North sees 10 new cases of COVID-19 Oct. 22

Tighter public health restrictions on northern businesses, gatherings and schools taking effect Oct. 26

For the second time in three days, Northern Manitoba saw a double-digit increase in the number of COVID-19 cases in the region, with 10 new cases announced Oct. 22.

Five of the new cases are in the Thompson/Mystery Lake health district, which now has a total of 12 active cases and thirteen recovered cases. There were also two new cases from unknown districts, two in The Pas/Opaskwayak Cree Nation/Kelsey health district and one in the Flin Flon/Snow Lake/Sherridon/Cranberry health district.

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The total number of active cases in the Northern Regional Health Authority (NRHA) area is now 45 and there are three people from the region currently in hospital, none of them in intensive care. The total number of cases in the north since the pandemic reached Manitoba in March is 69. The current test positivity irate in Northern Manitoba is 4.6 per cent.

Chief provincial public health officer Dr. Brent Roussin announced on Thursday that new public health orders are being put in place for the NRHA and Churchill, effective Oct. 26. These new orders are the same as those recently put in place in the Winnipeg metropolitan region and include reductions in the maximum size of gatherings and limiting restaurants, licensed premises and retail businesses to 50 per cent of the regular capacity. Personal service businesses are limited to 50 per cent of their usual occupancy or one person for each 10 square metres of the premises that is open to the public, whichever is less. Casinos, bingo halls and entertainment facilities with Liquor, Gaming and Cannabis Control Act licences that requires them to provide live entertainment must close to the public with the exception of providing food for take out or delivery. Restaurants and licensed premises, theatres, museums, galleries, libraries, personal service businesses, concert halls and fitness facilities are now required to collect contact information from members of the public coming to their locations and keeping those records for 21 days to support contact tracing.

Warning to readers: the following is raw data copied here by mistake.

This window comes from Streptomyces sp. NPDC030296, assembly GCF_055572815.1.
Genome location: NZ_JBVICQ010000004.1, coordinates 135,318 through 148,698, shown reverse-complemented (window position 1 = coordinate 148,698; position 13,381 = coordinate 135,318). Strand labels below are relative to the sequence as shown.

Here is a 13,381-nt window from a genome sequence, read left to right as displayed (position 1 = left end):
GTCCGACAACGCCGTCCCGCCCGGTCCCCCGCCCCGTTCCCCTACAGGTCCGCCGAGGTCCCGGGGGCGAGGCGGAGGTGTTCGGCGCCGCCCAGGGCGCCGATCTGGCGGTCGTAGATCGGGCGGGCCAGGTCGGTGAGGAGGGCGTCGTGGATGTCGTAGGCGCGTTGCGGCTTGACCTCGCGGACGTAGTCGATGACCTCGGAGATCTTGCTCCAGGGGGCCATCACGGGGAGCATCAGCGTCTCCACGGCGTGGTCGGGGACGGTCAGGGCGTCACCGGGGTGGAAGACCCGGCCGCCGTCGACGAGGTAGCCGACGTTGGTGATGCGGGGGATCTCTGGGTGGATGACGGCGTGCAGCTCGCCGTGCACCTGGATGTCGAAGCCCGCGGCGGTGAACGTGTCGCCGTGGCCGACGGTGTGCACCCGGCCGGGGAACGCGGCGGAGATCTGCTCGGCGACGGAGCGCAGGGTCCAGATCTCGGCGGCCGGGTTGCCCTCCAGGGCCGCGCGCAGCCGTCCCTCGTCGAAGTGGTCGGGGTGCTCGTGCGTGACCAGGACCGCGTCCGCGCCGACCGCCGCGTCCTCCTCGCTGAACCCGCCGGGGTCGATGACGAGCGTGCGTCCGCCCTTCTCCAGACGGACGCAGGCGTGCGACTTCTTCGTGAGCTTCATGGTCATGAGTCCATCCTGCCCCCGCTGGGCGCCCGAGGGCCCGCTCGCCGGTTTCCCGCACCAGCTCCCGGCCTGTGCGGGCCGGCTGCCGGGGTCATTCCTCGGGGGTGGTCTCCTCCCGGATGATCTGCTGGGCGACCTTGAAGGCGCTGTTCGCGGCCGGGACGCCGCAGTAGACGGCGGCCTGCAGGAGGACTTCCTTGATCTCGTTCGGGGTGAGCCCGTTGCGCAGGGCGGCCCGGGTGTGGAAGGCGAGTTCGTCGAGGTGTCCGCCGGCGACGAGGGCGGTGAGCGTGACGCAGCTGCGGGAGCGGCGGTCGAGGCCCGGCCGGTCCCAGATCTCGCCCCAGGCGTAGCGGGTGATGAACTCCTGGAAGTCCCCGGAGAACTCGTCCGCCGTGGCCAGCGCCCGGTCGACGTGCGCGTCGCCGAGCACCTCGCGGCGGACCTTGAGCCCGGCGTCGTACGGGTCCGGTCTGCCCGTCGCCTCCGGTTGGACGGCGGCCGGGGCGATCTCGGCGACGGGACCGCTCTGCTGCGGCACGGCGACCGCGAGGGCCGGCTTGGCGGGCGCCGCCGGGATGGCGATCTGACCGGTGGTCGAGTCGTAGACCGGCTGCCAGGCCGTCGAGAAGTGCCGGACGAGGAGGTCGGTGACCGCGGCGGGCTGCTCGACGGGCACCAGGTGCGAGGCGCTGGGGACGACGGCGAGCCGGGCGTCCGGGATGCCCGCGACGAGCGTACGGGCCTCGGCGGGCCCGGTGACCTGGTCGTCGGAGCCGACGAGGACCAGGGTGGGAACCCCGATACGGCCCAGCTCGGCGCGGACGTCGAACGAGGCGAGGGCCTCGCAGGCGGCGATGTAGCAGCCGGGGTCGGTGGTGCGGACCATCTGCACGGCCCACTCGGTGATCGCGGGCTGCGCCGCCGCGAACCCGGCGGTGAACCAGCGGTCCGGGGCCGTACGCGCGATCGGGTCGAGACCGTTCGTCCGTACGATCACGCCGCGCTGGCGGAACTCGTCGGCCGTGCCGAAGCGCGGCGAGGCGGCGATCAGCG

“We’ve seen an increase in cases there, we’ve seen an increase in test positivity, we’ve seen increasing non epi-linked cases, the community-based transmission,” said Roussin, explaining the reasoning behind the decision to move the north to the organe/restricted level under the provincial Pandemic Response System. “We’ve seen cases in vulnerable settings, in some people who are homeless or living in shelters and then of course we know the north is already at risk for transmission of this virus especially in remote and isolated communities …. so it was decided that we should now implement that orange restricted level without further delay.”

Northern schools are also being moved to the restricted level (orange) under the Pandemic Response System effective Oct. 26. Two metres of physical distancing must be ensured to the greatest extent possible, including by removing extra furniture or using other spaces besides classrooms for instruction. Indoor choir and use of wind instruments will not be allowed and all field trips must be postponed or cancelled. Extracurricular activities are only allowed if all distance requirements have been met.Teachers and staff who come into contact with more than one cohort of students, including substitute teachers, will now be required to wear medical-grade disposable masks that have been issued to all schools. Some kindergarten to Grade 8 students may be offered a temporary remote learning option for the duration of the restricted level for schools.

“It’s not really based on what we’re seeing within schools, it’s based on what we’re seeing in the community so if you have a higher rate of community transmission that’s going to lead to higher rates in any setting, including schools,” Roussin said. “We found for the most part when the virus is introduced in a school we haven’t seen much transmission within the school, which again displays a lot of the hard work that our education colleagues have been doing, but we just know we’re going to see more and more cases in the community and so this is a good time to ensure we’re taking even further steps within the schools.”

Four more deaths in Manitoba resulting from COVID-19 were announced by the province Oct. 22, bringing the total so far to 47. Three were people from the Winnipeg region and one was from the Interlake-Eastern health region. One was in his 70s and three were in their 80s. The number of new cases announced province-wide on Thursday was 147.

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